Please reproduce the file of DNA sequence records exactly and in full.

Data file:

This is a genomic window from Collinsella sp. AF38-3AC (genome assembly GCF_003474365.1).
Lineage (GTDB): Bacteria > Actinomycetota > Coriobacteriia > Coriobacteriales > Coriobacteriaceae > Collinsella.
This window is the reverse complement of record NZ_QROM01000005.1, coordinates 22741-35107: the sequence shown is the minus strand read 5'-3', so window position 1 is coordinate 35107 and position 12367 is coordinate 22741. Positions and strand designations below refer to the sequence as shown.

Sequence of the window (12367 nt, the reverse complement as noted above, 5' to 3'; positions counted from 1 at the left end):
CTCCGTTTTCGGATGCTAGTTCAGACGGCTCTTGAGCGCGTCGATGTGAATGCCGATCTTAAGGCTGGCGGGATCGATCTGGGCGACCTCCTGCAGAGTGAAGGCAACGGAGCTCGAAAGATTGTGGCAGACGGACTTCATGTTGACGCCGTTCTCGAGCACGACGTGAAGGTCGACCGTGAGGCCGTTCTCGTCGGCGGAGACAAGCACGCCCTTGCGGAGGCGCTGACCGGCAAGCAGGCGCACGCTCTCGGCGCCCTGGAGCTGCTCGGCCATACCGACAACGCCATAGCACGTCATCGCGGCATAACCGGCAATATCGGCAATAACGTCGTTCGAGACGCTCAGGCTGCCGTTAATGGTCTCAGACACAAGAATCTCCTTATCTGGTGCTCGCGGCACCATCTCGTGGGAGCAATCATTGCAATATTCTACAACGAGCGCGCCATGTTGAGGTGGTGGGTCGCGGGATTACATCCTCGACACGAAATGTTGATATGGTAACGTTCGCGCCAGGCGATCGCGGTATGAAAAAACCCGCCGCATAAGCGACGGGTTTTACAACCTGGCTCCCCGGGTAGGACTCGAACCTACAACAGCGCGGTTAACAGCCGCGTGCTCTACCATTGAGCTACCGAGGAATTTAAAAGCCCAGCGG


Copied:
This is a genomic window from Collinsella sp. AF38-3AC (genome assembly GCF_003474365.1).
Lineage (GTDB): Bacteria > Actinomycetota > Coriobacteriia > Coriobacteriales > Coriobacteriaceae > Collinsella.
This window is the reverse complement of record NZ_QROM01000005.1, coordinates 22741-35107: the sequence shown is the minus strand read 5'-3', so window position 1 is coordinate 35107 and position 12367 is coordinate 22741. Positions and strand designations below refer to the sequence as shown.

Sequence of the window (12367 nt, the reverse complement as noted above, 5' to 3'; positions counted from 1 at the left end):
CTCCGTTTTCGGATGCTAGTTCAGACGGCTCTTGAGCGCGTCGATGTGAATGCCGATCTTAAGGCTGGCGGGATCGATCTGGGCGACCTCCTGCAGAGTGAAGGCAACGGAGCTCGAAAGATTGTGGCAGACGGACTTCATGTTGACGCCGTTCTCGAGCACGACGTGAAGGTCGACCGTGAGGCCGTTCTCGTCGGCGGAGACAAGCACGCCCTTGCGGAGGCGCTGACCGGCAAGCAGGCGCACGCTCTCGGCGCCCTGGAGCTGCTCGGCCATACCGACAACGCCATAGCACGTCATCGCGGCATAACCGGCAATATCGGCAATAACGTCGTTCGAGACGCTCAGGCTGCCGTTAATGGTCTCAGACACAAGAATCTCCTTATCTGGTGCTCGCGGCACCATCTCGTGGGAGCAATCATTGCAATATTCTACAACGAGCGCGCCATGTTGAGGTGGTGGGTCGCGGGATTACATCCTCGACACGAAATGTTGATATGGTAACGTTCGCGCCAGGCGATCGCGGTATGAAAAAACCCGCCGCATAAGCGACGGGTTTTACAACCTGGCTCCCCGGGTAGGACTCGAACCTACAACAGCGCGGTTAACAGCCGCGTGCTCTACCATTGAGCTACCGAGGAATTTAAAAGCCCAGCGG